I've been reading a book called the "Dialectic of Sex" written by Shulamith Firestone in 1970. It's a comprehensive look at radical feminism by studying the roots of sexism in our society. From what I've learned so far (haven't finished it yet) the most profound division of equality in life, going back to the times of hunter/gatherer communities, is found in the division of the sexes and in order to truly attempt to create a semblance of equality (racial, classist, etc.) in our lifetime then we must address this fundamental divide that exists within all human societies. Firestone then proceeds to break down some of the ways that our society is completely failing to address this issue, analyzing Freud and the suffrage movements and Marx and the nuclear family, all completely relevant to our precious modern life where we think we've advanced so much. Uh, no, forty years later and her analysis is spot on.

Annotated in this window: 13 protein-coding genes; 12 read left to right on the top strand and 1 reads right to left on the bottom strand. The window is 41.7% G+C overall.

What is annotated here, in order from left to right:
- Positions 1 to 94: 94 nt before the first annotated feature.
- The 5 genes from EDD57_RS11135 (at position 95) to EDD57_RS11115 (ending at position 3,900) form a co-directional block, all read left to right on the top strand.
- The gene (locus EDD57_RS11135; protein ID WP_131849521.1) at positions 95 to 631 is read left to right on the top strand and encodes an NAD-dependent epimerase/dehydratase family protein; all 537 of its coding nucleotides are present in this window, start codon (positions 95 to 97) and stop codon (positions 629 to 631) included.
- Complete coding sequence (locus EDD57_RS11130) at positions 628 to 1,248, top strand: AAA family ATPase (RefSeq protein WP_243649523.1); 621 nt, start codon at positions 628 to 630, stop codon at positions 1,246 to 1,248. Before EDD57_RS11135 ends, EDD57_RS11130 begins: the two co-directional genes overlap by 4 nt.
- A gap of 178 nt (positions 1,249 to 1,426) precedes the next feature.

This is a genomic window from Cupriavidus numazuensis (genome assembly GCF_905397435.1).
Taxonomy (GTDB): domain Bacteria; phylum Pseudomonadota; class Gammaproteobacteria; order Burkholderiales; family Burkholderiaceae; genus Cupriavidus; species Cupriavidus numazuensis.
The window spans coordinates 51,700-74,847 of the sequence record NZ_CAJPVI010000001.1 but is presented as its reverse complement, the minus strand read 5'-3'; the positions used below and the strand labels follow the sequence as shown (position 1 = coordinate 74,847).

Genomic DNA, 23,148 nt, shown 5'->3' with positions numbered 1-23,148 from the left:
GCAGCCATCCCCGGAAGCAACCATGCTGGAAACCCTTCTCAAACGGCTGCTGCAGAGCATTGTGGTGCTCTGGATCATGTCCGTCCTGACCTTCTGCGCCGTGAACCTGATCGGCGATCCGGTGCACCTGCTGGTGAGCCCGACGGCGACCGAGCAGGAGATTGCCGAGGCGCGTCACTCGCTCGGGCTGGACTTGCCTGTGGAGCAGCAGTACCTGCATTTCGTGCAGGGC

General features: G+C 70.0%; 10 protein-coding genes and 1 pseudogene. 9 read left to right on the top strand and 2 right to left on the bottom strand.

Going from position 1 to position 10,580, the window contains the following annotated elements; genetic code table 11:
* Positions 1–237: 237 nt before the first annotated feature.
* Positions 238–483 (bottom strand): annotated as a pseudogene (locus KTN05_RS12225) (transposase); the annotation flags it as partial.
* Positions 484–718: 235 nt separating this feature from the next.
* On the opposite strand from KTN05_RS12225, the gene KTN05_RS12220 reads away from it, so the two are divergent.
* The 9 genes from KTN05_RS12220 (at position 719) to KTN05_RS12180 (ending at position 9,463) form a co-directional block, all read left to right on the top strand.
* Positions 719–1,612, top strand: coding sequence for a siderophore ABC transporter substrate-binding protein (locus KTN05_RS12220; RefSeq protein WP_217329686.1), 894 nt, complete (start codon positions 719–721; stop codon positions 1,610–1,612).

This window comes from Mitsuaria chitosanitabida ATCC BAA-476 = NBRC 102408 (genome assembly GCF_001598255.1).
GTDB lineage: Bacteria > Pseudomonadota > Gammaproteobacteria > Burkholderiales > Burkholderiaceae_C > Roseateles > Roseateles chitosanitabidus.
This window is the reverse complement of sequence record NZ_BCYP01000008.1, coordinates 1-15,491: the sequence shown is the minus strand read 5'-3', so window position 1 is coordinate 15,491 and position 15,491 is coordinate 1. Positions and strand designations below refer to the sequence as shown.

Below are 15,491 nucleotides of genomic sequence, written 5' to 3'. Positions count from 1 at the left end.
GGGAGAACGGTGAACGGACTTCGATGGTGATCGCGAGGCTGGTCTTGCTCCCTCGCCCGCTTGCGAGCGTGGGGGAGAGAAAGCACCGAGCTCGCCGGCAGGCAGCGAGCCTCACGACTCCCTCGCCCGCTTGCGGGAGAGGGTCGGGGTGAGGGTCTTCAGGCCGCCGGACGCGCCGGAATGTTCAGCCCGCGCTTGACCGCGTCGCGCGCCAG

The scary thing about it is that no one wants to address it. It's very easy to just accept the conciliatory steps that are taken in the "great" fight, especially if your a white man. But...if I love my wife, if I care about her and want her to be happy then I need to make more effort and raise my awareness. I thought that if I'm here everyday and I cook and clean and read to my kids and hold them and I do all of the physically necessary husbandly activities then I'm golden. But there is so much more on top of all of that and Christina, along with so many other women out there, are the ones who are carrying that heavy mental load. The moment I felt such relief as I drove away from my family was incredibly eye-opening.

First of all, I could see why there were countless women out there who wanted to get out of the house, to start careers of their owns. It wasn't all about creating equality or really wanting to be appreciated by our society, which is absolutely necessary and never happens enough, but it probably had a lot to do with just wanting to get out of the damn house! Work is a break from parenting. Work is easy compared to parenting.